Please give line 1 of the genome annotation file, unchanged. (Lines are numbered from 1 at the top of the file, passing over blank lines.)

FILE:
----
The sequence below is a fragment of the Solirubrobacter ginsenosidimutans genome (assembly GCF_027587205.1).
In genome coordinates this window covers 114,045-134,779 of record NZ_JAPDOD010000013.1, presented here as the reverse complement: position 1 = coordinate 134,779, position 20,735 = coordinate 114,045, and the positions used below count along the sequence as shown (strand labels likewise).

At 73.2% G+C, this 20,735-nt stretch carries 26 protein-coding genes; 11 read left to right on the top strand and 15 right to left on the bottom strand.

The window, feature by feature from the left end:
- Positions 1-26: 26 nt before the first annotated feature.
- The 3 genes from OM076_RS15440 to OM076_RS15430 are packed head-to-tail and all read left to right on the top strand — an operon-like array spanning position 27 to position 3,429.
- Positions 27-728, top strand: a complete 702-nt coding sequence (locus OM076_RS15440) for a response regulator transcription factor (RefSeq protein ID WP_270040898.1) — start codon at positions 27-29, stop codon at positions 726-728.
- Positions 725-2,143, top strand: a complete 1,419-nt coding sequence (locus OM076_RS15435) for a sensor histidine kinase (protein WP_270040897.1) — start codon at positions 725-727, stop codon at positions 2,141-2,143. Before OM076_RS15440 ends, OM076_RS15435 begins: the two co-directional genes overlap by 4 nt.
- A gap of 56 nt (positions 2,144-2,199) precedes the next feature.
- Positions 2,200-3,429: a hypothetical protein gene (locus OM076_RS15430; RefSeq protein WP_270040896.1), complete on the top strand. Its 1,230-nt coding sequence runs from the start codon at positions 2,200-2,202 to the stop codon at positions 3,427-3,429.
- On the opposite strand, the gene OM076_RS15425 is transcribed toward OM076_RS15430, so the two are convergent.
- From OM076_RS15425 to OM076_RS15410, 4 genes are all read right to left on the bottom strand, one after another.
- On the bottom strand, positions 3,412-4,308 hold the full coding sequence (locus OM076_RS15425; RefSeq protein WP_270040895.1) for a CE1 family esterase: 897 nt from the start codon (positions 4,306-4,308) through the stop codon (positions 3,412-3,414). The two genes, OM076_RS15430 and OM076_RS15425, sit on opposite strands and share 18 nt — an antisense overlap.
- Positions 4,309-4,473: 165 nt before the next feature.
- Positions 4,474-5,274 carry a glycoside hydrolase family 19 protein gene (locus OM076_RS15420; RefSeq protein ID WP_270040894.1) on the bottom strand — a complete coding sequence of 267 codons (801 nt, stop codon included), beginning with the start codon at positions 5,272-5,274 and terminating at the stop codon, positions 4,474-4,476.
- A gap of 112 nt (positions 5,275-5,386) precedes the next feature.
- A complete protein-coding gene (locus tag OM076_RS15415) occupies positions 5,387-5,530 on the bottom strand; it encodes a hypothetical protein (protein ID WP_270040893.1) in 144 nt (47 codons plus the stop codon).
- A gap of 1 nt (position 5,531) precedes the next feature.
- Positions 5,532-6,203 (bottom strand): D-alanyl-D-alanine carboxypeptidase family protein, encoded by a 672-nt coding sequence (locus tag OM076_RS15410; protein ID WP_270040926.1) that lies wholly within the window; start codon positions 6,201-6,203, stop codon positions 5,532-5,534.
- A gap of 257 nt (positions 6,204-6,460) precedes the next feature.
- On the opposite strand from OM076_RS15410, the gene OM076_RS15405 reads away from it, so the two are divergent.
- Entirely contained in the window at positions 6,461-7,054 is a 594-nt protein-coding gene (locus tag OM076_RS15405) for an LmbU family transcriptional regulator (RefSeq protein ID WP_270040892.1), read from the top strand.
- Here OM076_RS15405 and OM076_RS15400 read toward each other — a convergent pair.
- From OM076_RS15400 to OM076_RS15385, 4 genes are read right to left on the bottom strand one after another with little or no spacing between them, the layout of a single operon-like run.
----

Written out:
The sequence below is a fragment of the Solirubrobacter ginsenosidimutans genome (assembly GCF_027587205.1).